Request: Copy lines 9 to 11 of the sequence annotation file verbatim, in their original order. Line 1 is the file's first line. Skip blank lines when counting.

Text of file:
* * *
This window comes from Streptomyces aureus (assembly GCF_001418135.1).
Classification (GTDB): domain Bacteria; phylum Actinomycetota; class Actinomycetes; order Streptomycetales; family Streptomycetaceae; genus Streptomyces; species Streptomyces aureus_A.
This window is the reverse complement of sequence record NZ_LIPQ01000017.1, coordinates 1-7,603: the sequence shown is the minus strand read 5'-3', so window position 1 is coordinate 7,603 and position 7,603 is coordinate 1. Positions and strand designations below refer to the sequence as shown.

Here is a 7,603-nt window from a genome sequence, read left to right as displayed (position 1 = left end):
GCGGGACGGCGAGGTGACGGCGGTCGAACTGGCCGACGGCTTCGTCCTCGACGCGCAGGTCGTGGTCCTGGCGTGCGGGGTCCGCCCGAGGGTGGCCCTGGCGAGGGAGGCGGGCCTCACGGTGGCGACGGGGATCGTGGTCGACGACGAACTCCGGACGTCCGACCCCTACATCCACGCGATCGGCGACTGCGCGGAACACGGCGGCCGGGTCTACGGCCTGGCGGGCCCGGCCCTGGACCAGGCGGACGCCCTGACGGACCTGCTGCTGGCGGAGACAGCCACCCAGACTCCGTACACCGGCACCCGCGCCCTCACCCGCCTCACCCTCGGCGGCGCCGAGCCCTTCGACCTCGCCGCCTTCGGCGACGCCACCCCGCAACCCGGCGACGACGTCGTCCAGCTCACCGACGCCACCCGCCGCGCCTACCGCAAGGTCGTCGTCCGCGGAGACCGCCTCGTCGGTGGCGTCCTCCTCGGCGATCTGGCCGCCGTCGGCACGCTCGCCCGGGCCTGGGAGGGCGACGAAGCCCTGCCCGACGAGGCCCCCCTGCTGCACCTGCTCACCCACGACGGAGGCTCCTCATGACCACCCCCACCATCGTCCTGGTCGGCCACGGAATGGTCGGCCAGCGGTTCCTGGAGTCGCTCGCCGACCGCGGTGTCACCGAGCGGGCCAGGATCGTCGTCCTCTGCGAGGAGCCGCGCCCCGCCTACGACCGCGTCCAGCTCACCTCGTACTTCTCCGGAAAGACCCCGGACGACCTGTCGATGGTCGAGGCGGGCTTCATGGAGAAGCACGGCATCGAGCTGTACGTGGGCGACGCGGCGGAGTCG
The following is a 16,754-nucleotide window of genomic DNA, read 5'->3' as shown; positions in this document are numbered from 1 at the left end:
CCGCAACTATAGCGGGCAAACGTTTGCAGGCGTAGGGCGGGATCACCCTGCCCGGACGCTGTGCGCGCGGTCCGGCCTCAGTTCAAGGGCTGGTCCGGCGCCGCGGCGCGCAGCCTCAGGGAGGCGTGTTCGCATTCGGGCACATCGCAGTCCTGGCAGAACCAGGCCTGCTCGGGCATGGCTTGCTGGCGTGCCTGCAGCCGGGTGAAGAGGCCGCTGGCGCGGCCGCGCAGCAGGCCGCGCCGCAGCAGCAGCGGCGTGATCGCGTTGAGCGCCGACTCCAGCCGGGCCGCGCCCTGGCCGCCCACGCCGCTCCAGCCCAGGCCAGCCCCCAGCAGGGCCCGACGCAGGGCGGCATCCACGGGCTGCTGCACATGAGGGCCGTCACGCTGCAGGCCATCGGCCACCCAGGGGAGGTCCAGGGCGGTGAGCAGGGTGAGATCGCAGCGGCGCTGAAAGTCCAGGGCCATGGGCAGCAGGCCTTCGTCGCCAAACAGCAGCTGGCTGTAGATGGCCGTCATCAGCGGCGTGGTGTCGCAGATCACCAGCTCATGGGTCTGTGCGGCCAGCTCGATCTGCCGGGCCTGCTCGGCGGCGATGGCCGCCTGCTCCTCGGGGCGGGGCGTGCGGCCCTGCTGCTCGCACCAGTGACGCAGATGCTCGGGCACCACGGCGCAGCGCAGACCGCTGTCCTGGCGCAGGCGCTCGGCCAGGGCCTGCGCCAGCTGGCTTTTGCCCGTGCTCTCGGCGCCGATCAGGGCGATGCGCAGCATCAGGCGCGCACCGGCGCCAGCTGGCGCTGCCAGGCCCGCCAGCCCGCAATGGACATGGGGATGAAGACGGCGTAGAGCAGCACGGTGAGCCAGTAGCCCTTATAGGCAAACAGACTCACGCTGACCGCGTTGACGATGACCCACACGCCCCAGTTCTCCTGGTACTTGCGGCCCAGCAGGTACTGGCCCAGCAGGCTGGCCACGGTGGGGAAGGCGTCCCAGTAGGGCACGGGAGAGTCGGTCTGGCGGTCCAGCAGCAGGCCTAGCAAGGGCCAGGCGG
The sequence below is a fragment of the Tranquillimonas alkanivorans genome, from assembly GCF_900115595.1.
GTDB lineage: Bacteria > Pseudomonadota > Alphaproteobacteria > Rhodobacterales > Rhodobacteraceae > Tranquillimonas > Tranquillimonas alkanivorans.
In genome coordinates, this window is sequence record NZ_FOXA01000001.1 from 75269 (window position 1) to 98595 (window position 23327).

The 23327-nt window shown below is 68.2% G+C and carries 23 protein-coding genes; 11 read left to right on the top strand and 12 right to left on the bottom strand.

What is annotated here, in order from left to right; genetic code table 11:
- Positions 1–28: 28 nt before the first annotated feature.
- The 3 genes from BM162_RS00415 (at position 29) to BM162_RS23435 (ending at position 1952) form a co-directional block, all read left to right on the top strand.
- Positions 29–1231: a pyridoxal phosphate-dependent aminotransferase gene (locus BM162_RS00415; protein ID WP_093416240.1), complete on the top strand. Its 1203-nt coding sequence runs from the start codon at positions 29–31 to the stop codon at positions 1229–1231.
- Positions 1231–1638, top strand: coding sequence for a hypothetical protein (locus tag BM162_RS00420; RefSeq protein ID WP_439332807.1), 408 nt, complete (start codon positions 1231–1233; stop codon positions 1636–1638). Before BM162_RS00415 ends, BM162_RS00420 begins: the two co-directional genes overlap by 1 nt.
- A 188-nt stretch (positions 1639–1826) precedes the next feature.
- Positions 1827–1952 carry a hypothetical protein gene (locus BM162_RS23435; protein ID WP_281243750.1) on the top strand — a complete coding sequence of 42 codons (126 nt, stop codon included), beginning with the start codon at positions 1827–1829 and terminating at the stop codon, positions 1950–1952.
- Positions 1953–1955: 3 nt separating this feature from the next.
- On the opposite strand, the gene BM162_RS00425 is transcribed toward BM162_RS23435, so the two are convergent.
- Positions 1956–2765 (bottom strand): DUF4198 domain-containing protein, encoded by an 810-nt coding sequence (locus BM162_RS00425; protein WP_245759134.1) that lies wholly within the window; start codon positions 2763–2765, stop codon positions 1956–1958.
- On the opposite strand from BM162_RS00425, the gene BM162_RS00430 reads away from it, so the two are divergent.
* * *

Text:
GTDB lineage: Bacteria > Pseudomonadota > Alphaproteobacteria > Rhodobacterales > Rhodobacteraceae > Tranquillimonas > Tranquillimonas alkanivorans.
In genome coordinates, this window is sequence record NZ_FOXA01000001.1 from 75269 (window position 1) to 98595 (window position 23327).

The 23327-nt window shown below is 68.2% G+C and carries 23 protein-coding genes; 11 read left to right on the top strand and 12 right to left on the bottom strand.